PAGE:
Acts 20:3-12 (CEV), ”Paul was about to sail to Syria. But some of the Jewish leaders plotted against him, so he decided to return by way of Macedonia. With him were Sopater, son of Pyrrhus from Berea, and Aristarchus and Secundus from Thessalonica. Gaius from Derbe was also with him, and so were Timothy and the two Asians, Tychicus and Trophimus. They went on ahead to Troas and waited for us there. After the Festival of Thin Bread*, we sailed from Philippi. Five days later we met them in Troas and stayed there for a week. “On the first day of the week we met to break bread together. Paul spoke to the people until midnight because he was leaving the next morning. In the upstairs room where we were meeting, there were a lot of lamps... ”...After Paul had gone back upstairs, he broke bread, and ate with us. He then spoke until dawn and left...” *NOTE: The Festival of Thin Bread was a holiday observed by the Jews near Sabbath time.
The Presbyterians are always stressing individual conscience; to each his own when leading the church. The Lord’s Supper is one of the two Sacraments they follow (the other one baptism). I saw many saying they practice communion on a once per month basis, but there are variations in divisions.
My findings were that Presbyterianism allows for a baptized believer of any denomination to come and partake in the blessings of their church, albeit that person was baptized in the name of God in three parts (Father, Son, Holy Spirit). They have infant baptism and adult baptism, either sprinkling or immersion, and have ordained leaders that take care of the ritual.
I wondered the question, “Does an infant who is baptized get re-baptized as an adult, or are they baptized once and that’s final? Does the church encourage believers who were baptized as infants another choice, or do they discourage any guilt that may happen?” I ask this question because I am a Christian who was baptized a second time; I did not feel secure in my original baptism at age 9. To this day, I do not know if I needed to be re-baptized to gain entrance into heaven. My family tells me I knew Jesus Christ the first time I was immersed in water, and I did not need a second baptism, but fear gripped my heart and once I was baptized again (after prayer and counsel) it hasn’t been an issue in my spiritual walk. If nothing else, it gave me assurance in my faith and for that I am thankful I did it. But this question for the sake of Presbyterians is on my mind: do Presbyterians feel assurance in their early baptism? My studies have uncovered the answer that one baptism is what the church believes is a good-standing ideal. Quoting Reverend Roy R. Bennett,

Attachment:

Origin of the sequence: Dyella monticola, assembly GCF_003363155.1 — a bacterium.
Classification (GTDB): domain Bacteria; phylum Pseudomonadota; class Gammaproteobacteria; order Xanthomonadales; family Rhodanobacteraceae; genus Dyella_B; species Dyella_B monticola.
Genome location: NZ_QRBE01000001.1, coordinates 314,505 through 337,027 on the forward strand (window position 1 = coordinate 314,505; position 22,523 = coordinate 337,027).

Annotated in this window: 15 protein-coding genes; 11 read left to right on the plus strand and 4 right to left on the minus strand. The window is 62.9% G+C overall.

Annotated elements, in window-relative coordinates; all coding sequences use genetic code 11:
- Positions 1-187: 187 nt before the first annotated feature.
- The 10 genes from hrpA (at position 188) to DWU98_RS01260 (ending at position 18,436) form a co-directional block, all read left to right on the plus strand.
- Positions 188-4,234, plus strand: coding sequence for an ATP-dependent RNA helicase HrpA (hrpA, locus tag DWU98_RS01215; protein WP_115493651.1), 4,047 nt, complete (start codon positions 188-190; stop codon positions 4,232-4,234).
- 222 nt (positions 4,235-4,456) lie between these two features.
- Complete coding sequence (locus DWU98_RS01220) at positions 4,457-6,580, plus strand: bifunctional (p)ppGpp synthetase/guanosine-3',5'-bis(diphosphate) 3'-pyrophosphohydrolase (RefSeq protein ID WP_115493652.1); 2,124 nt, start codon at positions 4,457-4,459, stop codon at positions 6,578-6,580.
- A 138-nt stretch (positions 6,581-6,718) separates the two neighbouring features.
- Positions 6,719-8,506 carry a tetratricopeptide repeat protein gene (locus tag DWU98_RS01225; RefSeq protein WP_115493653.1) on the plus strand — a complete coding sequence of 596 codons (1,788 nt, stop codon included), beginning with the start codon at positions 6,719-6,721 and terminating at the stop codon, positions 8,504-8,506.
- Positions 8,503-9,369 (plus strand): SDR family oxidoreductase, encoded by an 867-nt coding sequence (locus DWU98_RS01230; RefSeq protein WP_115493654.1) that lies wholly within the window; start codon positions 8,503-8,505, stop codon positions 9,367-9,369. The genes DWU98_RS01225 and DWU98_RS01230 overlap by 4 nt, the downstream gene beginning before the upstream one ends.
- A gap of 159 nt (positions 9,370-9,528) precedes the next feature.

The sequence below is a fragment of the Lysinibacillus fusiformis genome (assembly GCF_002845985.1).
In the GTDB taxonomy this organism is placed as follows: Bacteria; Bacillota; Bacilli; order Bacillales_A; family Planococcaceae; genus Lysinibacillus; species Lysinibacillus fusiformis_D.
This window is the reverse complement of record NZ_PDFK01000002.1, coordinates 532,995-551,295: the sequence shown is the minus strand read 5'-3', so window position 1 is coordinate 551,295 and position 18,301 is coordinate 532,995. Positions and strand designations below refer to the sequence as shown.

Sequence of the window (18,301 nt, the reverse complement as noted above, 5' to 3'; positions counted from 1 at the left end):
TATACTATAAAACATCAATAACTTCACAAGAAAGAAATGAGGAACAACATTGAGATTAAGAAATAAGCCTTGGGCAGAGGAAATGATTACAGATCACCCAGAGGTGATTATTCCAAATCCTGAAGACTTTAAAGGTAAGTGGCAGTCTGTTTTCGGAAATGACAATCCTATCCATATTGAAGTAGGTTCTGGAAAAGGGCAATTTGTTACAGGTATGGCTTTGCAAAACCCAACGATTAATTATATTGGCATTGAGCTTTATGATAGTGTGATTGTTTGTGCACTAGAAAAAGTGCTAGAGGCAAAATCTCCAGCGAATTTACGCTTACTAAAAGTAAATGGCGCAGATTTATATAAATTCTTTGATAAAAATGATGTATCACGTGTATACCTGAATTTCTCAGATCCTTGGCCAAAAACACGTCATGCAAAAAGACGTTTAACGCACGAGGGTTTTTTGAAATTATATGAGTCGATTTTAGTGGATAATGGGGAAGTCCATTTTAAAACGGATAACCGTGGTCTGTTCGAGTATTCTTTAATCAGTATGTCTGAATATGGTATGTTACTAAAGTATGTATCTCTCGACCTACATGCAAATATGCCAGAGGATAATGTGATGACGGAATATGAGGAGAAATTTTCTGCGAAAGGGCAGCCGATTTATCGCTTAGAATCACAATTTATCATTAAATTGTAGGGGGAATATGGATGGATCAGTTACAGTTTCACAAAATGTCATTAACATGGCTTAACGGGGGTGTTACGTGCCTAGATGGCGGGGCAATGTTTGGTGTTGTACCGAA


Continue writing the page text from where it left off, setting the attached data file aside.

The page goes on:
“Baptism was instituted by Christ as a perpetual ordinance until the end of the age. This sacrament signifies a person coming to faith and belonging to Christ and is to be administered only once. The sign used is water and is correctly administered by pouring or sprinkling. Salvation is not inseparably connected with baptism nor is the effectiveness of baptism tied to the time of its administration.”